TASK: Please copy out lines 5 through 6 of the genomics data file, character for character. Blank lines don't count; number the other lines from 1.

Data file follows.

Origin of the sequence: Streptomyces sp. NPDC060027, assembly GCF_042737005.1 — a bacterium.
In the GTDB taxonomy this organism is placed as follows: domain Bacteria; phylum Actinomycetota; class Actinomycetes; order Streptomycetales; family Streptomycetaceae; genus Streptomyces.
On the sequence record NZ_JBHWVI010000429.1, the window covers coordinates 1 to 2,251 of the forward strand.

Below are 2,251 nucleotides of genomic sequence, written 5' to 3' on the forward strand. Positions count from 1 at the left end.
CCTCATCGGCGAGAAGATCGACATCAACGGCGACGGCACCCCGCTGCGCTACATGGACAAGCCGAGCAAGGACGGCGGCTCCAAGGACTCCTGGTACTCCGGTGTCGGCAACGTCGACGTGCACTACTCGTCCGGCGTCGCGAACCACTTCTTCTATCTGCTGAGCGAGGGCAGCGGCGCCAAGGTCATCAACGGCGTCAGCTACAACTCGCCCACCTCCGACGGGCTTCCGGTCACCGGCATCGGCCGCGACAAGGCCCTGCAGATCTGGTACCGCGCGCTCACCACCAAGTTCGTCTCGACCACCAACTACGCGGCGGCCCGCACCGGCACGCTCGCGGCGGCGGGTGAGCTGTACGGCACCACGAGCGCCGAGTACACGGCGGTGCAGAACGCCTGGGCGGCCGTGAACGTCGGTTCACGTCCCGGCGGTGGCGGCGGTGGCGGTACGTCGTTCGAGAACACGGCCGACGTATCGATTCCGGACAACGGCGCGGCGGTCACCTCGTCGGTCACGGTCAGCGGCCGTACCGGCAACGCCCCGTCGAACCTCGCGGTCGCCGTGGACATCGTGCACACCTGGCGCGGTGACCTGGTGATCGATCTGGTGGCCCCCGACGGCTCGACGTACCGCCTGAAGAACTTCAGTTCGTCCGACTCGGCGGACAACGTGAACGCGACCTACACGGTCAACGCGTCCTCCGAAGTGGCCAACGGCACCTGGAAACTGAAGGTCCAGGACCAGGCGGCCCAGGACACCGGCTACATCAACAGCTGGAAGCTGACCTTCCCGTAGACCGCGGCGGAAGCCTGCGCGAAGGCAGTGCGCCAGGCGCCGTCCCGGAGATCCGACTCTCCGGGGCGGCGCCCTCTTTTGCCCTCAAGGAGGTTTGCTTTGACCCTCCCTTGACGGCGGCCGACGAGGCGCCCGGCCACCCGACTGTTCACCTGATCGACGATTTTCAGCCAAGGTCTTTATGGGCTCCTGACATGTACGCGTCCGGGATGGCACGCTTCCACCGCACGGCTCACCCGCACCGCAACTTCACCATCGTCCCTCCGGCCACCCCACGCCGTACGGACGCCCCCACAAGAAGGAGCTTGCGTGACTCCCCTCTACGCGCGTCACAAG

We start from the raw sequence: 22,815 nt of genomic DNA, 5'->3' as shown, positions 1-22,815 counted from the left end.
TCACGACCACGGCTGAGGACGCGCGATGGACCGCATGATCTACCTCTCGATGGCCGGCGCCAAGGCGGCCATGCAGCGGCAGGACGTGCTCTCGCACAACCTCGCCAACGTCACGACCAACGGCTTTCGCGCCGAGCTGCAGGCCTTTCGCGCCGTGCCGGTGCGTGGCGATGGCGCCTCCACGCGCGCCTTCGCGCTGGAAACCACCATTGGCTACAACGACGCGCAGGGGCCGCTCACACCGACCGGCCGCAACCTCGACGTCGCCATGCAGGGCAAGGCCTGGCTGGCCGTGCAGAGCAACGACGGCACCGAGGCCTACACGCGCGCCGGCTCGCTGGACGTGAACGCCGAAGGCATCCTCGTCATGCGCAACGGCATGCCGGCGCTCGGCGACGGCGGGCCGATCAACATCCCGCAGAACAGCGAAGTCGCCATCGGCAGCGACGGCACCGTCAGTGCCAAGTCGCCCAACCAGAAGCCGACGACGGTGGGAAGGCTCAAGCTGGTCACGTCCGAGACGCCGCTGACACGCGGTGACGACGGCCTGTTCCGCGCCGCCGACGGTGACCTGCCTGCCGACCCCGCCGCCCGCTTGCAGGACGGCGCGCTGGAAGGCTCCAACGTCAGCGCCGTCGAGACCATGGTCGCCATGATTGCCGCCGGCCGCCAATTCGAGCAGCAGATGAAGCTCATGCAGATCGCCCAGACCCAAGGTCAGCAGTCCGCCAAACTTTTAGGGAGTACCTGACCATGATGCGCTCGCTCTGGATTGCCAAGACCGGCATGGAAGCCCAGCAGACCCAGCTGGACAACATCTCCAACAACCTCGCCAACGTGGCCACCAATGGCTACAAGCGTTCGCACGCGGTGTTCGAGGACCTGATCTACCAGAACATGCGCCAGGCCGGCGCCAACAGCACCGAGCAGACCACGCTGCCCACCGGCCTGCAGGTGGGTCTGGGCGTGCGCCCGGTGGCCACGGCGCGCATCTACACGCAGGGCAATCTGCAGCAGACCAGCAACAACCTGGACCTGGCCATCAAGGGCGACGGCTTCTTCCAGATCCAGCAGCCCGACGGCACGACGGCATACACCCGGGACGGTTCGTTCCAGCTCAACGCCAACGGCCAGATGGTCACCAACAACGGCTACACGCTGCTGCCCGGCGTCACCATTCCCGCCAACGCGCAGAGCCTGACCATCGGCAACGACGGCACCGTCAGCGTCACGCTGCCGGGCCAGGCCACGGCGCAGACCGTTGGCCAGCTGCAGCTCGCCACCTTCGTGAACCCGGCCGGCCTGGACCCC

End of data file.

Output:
CCTCATCGGCGAGAAGATCGACATCAACGGCGACGGCACCCCGCTGCGCTACATGGACAAGCCGAGCAAGGACGGCGGCTCCAAGGACTCCTGGTACTCCGGTGTCGGCAACGTCGACGTGCACTACTCGTCCGGCGTCGCGAACCACTTCTTCTATCTGCTGAGCGAGGGCAGCGGCGCCAAGGTCATCAACGGCGTCAGCTACAACTCGCCCACCTCCGACGGGCTTCCGGTCACCGGCATCGGCCGCGACAAGGCCCTGCAGATCTGGTACCGCGCGCTCACCACCAAGTTCGTCTCGACCACCAACTACGCGGCGGCCCGCACCGGCACGCTCGCGGCGGCGGGTGAGCTGTACGGCACCACGAGCGCCGAGTACACGGCGGTGCAGAACGCCTGGGCGGCCGTGAACGTCGGTTCACGTCCCGGCGGTGGCGGCGGTGGCGGTACGTCGTTCGAGAACACGGCCGACGTATCGATTCCGGACAACGGCGCGGCGGTCACCTCGTCGGTCACGGTCAGCGGCCGTACCGGCAACGCCCCGTCGAACCTCGCGGTCGCCGTGGACATCGTGCACACCTGGCGCGGTGACCTGGTGATCGATCTGGTGGCCCCCGACGGCTCGACGTACCGCCTGAAGAACTTCAGTTCGTCCGACTCGGCGGACAACGTGAACGCGACCTACACGGTCAACGCGTCCTCCGAAGTGGCCAACGGCACCTGGAAACTGAAGGTCCAGGACCAGGCGGCCCAGGACACCGGCTACATCAACAGCTGGAAGCTGACCTTCCCGTAGACCGCGGCGGAAGCCTGCGCGAAGGCAGTGCGCCAGGCGCCGTCCCGGAGATCCGACTCTCCGGGGCGGCGCCCTCTTTTGCCCTCAAGGAGGTTTGCTTTGACCCTCCCTTGACGGCGGCCGACGAGGCGCCCGGCCACCCGACTGTTCACCTGATCGACGATTTTCAGCCAAGGTCTTTATGGGCTCCTGACATGTACGCGTCCGGGATGGCACGCTTCCACCGCACGGCTCACCCGCACCGCAACTTCACCATCGTCCCTCCGGCCACCCCACGCCGTACGGACGCCCCCACAAGAAGGAGCTTGCGTGACTCCCCTCTACGCGCGTCACAAG

We start from the raw sequence: 22,815 nt of genomic DNA, 5'->3' as shown, positions 1-22,815 counted from the left end.